The Band Wagon (2 disc special edition) -- commentary, making-of documentary, documentary on Vincente Minnelli, outtake number "Two-Faced Woman"
Easter Parade (2 disc special edition) -- commentary, making-of, documentary "Judy Garland: By Myself," outtakes
Brigadoon (remastered) -- outtake musical numbers: Come to Me, Bend to Me, From this Day On and Sword Dance; also audio-only outtake of "There But For You Go I"
Bells are Ringing -- making-of featurette; outtake musical numbers Is It a Crime, My Guiding Star and alternate takes of The Midas Touch
Finian's Rainbow -- commentary by Francis Ford Coppola
The highlight here, of course, is The Band Wagon, a movie so good that even the then-obligatory Big Ballet, "The Girl Hunt," is actually a highlight rather than a distraction (whereas in Singin' in the Rain, the "Broadway Ballet" holds up the film at a point when it really ought to be getting back to the story). It's Minnelli's best musical, and quite possibly the best of the M-G-M musicals, period.
Like a lot of movie musicals from the early '50s, and especially those written by Comden and Green, it's also sort of a self-referential argument about the artistic stature of musicals. Singin' in the Rain celebrates the musical as the best argument for the superiority of sound films over silents -- since that's the only genre you can't do in silent pictures. At a time when many critics still felt that sound films were inferior to silent films (pick up James Agee and you'll find him returning to this theme on page after page), Singin' celebrates the artistry and craftsmanship of the ultimate in sound filmmaking, the musical. And Band Wagon is a celebration of the old-fashioned, pure fun musical comedy, at a time when stage musicals were becoming more and more serious and determined to compete with serious theatre. Fred Astaire returns to New York and finds that not only has the town changed, musicals have changed too, importing people from High Culture (Jack Buchanan's "genius" actor/director, loosely based on Jose Ferrer; Cyd Charisse's ballerina; James Mitchell's ballet choreographer) and inflating everything with Big Themes. But Astaire's old-school showmanship wins out, and he reshapes the show into something fun and unpretentious -- while still utilizing the talents of some of the High Culture people, much in the way that, say, Rodgers and Hart's musical comedies used the talents of highbrow guys like George Balanchine.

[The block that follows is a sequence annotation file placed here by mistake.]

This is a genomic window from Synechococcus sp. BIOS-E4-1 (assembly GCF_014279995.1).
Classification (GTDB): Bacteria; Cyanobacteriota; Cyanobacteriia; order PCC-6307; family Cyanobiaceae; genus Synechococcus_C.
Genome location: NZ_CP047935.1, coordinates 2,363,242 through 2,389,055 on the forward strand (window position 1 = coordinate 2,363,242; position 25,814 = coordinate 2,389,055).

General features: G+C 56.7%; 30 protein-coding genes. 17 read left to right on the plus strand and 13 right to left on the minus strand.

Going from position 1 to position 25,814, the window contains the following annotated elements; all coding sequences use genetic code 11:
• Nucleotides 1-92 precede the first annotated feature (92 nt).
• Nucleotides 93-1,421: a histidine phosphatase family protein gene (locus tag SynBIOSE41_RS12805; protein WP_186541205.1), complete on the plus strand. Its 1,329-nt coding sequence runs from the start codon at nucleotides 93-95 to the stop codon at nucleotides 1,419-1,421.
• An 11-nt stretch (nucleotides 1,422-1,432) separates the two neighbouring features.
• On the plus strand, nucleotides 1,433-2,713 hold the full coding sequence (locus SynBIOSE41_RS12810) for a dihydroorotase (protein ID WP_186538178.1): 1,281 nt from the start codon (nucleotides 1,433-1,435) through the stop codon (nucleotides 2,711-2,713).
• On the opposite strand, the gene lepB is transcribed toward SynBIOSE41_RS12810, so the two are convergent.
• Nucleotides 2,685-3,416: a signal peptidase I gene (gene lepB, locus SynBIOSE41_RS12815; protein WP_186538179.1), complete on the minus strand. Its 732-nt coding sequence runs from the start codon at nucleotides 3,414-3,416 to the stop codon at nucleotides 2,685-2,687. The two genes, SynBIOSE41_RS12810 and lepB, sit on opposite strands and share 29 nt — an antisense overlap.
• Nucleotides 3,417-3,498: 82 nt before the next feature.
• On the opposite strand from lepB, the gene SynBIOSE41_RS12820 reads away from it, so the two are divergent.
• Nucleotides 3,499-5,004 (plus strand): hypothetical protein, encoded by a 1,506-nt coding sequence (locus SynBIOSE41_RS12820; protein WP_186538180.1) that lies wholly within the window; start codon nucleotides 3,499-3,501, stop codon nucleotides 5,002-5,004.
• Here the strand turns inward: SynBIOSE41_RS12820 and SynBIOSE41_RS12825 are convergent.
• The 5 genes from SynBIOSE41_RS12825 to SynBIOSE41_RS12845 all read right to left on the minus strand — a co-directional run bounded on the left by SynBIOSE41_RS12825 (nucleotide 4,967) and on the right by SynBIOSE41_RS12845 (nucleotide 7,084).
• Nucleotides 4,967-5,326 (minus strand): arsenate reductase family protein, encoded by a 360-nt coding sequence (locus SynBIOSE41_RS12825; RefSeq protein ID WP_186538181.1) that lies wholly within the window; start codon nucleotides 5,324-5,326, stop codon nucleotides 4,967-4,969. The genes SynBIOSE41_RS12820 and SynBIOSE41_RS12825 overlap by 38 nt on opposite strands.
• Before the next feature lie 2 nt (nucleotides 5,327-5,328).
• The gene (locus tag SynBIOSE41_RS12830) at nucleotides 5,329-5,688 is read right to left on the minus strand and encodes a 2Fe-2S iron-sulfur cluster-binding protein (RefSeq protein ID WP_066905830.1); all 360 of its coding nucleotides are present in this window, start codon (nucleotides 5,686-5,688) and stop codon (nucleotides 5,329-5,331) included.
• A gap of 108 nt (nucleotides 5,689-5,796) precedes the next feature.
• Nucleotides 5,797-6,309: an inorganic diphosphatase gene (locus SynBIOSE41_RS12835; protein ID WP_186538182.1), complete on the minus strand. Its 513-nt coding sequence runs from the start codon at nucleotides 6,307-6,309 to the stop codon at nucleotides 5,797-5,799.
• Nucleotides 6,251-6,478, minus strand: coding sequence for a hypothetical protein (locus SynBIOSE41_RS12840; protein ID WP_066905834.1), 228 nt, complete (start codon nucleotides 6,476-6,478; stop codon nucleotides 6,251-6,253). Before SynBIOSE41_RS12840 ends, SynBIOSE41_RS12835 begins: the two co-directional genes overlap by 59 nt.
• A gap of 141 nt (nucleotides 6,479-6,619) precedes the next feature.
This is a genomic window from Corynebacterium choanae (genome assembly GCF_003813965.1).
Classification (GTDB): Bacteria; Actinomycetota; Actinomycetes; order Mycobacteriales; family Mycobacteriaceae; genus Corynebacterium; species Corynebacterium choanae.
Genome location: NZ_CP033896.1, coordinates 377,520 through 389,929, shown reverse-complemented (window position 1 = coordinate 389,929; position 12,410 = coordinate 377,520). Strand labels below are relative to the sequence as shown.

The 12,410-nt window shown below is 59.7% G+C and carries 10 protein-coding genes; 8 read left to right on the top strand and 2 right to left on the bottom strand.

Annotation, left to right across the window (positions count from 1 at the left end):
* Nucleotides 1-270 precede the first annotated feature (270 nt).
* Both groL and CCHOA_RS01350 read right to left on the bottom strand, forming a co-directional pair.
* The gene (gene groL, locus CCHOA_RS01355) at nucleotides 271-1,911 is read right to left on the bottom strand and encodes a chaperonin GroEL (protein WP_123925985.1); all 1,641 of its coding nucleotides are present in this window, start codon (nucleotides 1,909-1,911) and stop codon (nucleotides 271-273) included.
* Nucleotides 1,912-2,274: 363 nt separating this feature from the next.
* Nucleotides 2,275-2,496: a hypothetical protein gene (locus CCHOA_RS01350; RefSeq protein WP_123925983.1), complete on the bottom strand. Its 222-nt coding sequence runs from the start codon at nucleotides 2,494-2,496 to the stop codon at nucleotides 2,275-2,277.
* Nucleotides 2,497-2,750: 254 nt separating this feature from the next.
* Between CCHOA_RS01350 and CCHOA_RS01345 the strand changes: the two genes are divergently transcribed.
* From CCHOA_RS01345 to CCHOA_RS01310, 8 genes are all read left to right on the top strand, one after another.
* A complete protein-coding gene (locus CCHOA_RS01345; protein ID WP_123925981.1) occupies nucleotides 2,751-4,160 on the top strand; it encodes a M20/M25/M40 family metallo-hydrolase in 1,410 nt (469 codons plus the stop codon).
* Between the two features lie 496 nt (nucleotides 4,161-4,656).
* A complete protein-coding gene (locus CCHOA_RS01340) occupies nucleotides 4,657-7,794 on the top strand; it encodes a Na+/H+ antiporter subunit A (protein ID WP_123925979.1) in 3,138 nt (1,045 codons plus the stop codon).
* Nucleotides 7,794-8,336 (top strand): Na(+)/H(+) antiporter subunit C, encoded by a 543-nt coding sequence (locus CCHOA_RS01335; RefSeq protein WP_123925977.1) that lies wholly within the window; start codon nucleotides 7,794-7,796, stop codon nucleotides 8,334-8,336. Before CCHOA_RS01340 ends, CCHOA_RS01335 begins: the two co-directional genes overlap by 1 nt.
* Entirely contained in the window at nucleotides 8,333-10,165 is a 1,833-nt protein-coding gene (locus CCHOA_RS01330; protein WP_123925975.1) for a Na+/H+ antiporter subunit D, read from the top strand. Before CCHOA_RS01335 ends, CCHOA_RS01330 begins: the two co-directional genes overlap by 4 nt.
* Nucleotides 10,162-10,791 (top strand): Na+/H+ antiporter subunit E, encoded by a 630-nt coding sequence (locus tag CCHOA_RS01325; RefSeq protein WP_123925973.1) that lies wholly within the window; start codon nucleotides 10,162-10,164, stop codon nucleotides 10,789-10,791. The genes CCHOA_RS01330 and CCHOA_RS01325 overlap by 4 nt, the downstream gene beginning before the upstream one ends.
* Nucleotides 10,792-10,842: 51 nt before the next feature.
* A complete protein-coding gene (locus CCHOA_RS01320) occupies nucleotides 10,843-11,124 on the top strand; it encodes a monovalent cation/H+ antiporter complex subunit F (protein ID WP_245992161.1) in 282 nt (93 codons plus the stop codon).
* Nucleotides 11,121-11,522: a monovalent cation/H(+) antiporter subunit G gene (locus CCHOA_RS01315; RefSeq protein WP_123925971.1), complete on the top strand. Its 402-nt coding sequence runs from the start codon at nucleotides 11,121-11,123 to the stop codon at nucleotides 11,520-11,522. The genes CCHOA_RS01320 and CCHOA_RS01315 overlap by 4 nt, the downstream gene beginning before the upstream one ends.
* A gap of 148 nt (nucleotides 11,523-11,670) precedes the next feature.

Of the others, Easter Parade is a good, solid Arthur Freed production with the characteristics that most of his films had, no matter who was directing: -- solid story construction, long, fluid takes, and good "blending" of performers whose talents might not seem at first glance to have much in common. Bells are Ringing has Judy Holliday in her stage role, Minnelli directing, Comden and Green adapting their excellent stage show. It's entertaining, but it should be better than it is; cutting Holliday's big comedy number, "Is It a Crime," didn't help, but the whole thing somehow seems less fun than it probably did on stage. Maybe Minnelli is to blame; I'm a big fan, but this material needed somebody a little looser and more whimsical, whereas Minnelli's thing was the carefully-composed, elaborately planned extended shot. Also, Dean Martin didn't seem to be trying very hard in this one, though I don't agree with people who think he's miscast (Dean Martin is playing an artist whose longtime partner has broken up with him, but who finds he can succeed on his own -- how can you say that's miscasting?). Still, Holliday is brilliant, the material is good, and it'll be great to see it in widescreen format at last. I have no such enthusiasm for Brigadoon, where nearly everybody is miscast and where Minnelli hasn't really figured out how to use CinemaScope effectively. But Finian's Rainbow, one of the last of the big '60s roadshow musicals (though, contrary to what I believed, it wasn't a flop), is well worth a look; young wunderkind Coppola used the original Broadway script almost unchanged, and if you can grit your teeth through Tommy Steele, there's a lot of good stuff here, particularly since the score -- by master lyricist Yip Harburg and one of American pop's greatest melodists, Burton Lane -- is one of Broadway's best.